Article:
The Filebeat Client edit The filebeat client is a lightweight, resource-friendly tool that collects logs from files on the server and forwards these logs to your Logstash instance for processing. The Filebeat client uses the Beats protocol to communicate with your Logstash instance. The Beats protocol is designed for reliability and low latency. Filebeat uses the computing resources of the machine hosting the source data, and the Beats input plugin minimizes the resource demands on the Logstash instance.
 Note  
 In a typical use case, Filebeat runs on a separate machine from the machine running your Logstash instance. For the purposes of this tutorial, Logstash and Filebeat are running on the same machine.  

Default Logstash configuration includes the Beats input plugin, which is designed to be resource-friendly. To install Filebeat on your data source machine, download the appropriate package from the Filebeat product page. Create a configuration file for Filebeat similar to the following example:
 filebeat:  
  prospectors:  
   -  
    paths:  
     - "/path/to/sample-log"   
    fields:  
     type: syslog  
 output:  
  elasticsearch:  
   enabled: true  
   hosts: ["http://localhost:5043"]  
  tls:  
   certificate: /path/to/ssl-certificate.crt   
   certificate_key: /path/to/ssl-certificate.key  
   certificate_authorities: /path/to/ssl-certificate.crt  
   timeout: 15  
  Path to the file or files that Filebeat processes.  
  Path to the SSL certificate for the Logstash instance.  

Save this configuration file as filebeat.yml. Configure your Logstash instance to use the Filebeat input plugin by adding the following lines to the input section of the first-pipeline.conf file:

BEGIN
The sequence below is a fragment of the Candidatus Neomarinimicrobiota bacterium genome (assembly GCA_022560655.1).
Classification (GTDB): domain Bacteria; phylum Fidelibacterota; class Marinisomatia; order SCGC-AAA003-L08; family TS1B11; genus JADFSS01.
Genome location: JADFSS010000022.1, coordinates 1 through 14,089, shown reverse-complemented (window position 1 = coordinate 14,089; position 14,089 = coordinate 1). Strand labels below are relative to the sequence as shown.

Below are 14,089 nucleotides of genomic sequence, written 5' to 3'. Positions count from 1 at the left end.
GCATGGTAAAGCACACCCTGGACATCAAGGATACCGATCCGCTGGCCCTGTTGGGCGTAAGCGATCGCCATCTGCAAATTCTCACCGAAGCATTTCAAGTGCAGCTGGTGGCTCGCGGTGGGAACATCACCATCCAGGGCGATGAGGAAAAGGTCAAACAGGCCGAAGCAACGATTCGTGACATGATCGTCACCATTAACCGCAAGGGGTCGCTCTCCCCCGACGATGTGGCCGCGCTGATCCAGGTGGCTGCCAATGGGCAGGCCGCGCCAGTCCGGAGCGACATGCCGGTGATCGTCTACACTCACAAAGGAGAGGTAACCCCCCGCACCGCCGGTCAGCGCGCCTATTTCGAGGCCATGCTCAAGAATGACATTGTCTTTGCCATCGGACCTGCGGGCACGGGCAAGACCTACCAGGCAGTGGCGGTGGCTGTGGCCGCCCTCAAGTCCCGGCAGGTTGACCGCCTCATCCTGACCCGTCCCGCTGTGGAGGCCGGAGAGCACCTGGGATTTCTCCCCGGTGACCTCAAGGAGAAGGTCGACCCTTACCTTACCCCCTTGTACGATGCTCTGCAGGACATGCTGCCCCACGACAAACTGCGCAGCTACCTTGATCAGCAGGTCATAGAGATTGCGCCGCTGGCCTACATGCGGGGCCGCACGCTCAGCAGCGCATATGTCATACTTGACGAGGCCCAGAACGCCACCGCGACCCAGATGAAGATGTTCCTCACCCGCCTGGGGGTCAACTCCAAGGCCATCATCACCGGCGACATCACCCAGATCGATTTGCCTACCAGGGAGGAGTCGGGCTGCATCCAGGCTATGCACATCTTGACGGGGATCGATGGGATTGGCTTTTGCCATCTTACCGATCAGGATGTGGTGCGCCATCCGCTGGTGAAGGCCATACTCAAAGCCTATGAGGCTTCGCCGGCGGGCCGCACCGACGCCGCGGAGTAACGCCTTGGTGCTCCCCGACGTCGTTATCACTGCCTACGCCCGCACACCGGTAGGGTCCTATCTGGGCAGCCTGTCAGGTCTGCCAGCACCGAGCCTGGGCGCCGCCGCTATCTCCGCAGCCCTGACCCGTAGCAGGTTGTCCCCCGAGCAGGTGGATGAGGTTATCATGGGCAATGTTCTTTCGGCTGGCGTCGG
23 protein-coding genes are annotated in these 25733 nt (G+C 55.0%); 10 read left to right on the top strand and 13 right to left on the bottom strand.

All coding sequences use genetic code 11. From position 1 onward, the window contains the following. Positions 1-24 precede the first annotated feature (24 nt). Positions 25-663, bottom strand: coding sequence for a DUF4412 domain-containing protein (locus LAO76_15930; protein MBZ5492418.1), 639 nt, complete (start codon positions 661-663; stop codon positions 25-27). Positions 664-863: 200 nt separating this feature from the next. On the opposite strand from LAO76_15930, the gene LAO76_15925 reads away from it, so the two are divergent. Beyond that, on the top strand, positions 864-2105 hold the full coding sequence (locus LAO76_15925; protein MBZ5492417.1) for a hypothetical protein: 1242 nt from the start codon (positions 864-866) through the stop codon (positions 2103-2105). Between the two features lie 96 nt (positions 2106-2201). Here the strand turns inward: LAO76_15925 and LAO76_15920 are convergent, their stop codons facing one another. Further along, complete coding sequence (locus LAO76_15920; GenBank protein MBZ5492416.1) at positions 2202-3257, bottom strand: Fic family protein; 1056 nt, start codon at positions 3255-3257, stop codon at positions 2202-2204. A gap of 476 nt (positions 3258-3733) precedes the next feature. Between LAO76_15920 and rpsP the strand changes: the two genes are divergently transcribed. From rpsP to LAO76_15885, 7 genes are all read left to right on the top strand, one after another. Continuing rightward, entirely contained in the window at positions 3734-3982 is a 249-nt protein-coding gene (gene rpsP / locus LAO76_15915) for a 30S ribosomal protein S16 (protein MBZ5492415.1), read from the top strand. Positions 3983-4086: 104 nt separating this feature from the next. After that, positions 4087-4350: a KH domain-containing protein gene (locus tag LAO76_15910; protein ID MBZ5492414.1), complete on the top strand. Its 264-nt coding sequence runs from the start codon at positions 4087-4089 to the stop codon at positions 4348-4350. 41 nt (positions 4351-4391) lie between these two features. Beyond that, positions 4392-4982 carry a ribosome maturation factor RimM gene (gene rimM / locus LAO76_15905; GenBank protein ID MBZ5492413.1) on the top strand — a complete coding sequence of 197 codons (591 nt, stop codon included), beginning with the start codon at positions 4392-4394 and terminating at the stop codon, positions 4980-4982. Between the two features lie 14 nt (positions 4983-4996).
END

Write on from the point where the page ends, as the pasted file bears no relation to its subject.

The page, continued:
beats {  
   port => "5043"  
   ssl => true  
   ssl_certificate => "/path/to/ssl-cert"   
   ssl_key => "/path/to/ssl-key"   
 }  

Path to the SSL certificate that the Logstash instance uses to authenticate itself to Filebeat.

Path to the key for the SSL certificate.
Writing Logstash Data to a File edit You can configure your Logstash pipeline to write data directly to a file with the file output plugin. Configure your Logstash instance to use the file output plugin by adding the following lines to the output section of the first-pipeline.conf file:
 file {  
   path => /path/to/target/file  
 }  

Writing to multiple Elasticsearch nodes edit Writing to multiple Elasticsearch nodes lightens the resource demands on a given Elasticsearch node, as well as providing redundant points of entry into the cluster when a particular node is unavailable. To configure your Logstash instance to write to multiple Elasticsearch nodes, edit the output section of the first-pipeline.conf file to read: